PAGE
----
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Dig Liver Dis. 2010 Mar;42(3):191-5. doi: 10.1016/j.dld.2009.07.002. Epub 2009 Aug 19.

Diagnostic value of faecal calprotectin in unselected outpatients referred for colonoscopy: A multicenter prospective study.

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Valduce Hospital, Como, Italy.



To evaluate the role of faecal calprotectin in consecutive outpatients referred for colonoscopy.


Outpatients undergoing colonoscopy at five participating institutions were eligible. Demographic and clinical data were collected. Faecal samples were tested at a single laboratory by means of a commercially available kit.


We consecutively enrolled 870 patients. Mean levels of calprotectin were significantly higher in patients with neoplastic and inflammatory disorders when compared with subjects with a normal colonoscopy or trivial endoscopic findings. Elevated calprotectin levels (>50mg/dl) were detected in 85% of patients with colorectal cancer, and 81% of those with inflammatory conditions but also in 37% of patients with normal or trivial endoscopic findings. In patients referred for chronic diarrhoea, sensitivity and negative predictive value were 100% in detecting either any organic colonic disease. In patients referred for symptoms of "suspected functional origin" sensitivity and negative predictive value for colorectal cancer were also 100%.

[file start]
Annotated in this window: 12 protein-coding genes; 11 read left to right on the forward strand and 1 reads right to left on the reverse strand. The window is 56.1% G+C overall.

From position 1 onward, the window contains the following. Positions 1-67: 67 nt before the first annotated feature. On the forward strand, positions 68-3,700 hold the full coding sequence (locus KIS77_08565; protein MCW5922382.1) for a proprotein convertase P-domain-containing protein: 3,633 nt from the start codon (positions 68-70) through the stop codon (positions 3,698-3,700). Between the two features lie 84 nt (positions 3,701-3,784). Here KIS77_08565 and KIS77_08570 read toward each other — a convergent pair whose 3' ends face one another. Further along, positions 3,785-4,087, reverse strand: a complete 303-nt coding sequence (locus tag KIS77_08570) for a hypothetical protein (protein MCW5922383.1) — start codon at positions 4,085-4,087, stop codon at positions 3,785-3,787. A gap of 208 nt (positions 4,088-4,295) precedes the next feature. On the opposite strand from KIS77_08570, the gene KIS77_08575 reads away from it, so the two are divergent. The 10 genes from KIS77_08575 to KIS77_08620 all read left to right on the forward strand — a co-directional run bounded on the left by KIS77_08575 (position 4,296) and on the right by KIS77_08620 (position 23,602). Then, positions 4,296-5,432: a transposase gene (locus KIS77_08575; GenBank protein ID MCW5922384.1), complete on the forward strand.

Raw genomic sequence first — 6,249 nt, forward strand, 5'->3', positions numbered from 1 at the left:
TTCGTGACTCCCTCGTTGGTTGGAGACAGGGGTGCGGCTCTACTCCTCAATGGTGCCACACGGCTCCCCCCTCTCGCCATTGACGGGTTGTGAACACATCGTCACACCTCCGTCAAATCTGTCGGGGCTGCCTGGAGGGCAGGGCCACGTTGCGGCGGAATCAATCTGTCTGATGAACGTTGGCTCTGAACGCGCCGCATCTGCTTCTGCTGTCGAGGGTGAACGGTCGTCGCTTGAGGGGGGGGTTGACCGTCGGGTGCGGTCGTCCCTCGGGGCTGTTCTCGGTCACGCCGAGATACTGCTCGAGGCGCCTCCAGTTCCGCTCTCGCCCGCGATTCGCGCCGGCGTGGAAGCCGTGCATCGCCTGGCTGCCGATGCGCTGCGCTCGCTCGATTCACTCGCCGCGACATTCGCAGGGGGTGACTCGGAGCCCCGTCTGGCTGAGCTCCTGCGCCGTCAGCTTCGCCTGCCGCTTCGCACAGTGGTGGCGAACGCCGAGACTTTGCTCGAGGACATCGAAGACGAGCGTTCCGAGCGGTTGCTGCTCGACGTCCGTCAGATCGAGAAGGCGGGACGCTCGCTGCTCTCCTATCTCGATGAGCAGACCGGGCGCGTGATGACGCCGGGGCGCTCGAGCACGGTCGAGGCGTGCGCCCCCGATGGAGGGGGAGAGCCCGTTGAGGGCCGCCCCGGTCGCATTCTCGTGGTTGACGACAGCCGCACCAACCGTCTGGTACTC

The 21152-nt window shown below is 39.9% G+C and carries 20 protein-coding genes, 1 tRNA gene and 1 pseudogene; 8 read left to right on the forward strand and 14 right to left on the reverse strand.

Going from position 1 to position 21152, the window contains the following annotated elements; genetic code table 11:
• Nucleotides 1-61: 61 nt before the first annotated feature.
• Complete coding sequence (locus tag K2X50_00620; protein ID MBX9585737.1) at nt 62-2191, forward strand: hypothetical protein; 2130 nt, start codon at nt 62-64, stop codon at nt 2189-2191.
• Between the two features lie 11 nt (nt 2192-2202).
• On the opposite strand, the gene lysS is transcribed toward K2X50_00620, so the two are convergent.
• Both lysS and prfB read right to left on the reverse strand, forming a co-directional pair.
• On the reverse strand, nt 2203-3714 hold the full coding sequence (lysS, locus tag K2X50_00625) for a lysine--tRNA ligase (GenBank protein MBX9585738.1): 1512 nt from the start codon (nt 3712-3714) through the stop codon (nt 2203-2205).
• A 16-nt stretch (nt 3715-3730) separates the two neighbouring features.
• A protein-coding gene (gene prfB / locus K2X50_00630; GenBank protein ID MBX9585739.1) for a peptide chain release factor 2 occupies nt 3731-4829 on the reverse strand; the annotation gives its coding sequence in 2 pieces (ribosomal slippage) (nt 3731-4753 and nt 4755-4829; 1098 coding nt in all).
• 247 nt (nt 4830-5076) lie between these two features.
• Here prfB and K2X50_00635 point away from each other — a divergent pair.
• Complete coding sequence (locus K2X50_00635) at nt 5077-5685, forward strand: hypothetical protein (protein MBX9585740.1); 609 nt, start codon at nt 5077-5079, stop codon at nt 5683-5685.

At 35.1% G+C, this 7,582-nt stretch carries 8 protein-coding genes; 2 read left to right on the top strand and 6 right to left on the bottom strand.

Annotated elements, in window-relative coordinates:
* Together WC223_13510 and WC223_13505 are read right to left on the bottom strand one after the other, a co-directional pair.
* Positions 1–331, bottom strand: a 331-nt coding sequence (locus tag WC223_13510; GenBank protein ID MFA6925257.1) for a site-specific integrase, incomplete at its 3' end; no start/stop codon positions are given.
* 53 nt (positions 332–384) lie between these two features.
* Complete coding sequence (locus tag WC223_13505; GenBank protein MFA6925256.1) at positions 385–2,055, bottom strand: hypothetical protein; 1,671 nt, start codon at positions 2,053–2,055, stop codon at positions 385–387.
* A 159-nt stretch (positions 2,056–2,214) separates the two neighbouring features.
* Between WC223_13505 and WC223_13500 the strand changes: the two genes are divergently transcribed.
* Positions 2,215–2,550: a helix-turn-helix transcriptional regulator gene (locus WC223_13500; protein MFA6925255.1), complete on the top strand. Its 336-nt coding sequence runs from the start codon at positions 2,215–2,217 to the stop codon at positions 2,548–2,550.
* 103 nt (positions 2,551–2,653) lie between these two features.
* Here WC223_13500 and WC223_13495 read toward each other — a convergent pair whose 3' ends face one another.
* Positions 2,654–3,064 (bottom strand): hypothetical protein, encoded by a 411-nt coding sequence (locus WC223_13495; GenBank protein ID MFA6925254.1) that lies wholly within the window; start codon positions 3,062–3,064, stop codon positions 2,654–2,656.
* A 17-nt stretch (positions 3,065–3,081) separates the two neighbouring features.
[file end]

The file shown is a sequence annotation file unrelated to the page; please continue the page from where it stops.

In unselected outpatients referred for colonoscopy, a single measurement of faecal calprotectin is not sufficiently accurate to identify those with significant colorectal disease. However, a normal result can help rule out organic disease among patients with diarrhoea and those with abdominal pain and/or constipation.

[Indexed for MEDLINE]

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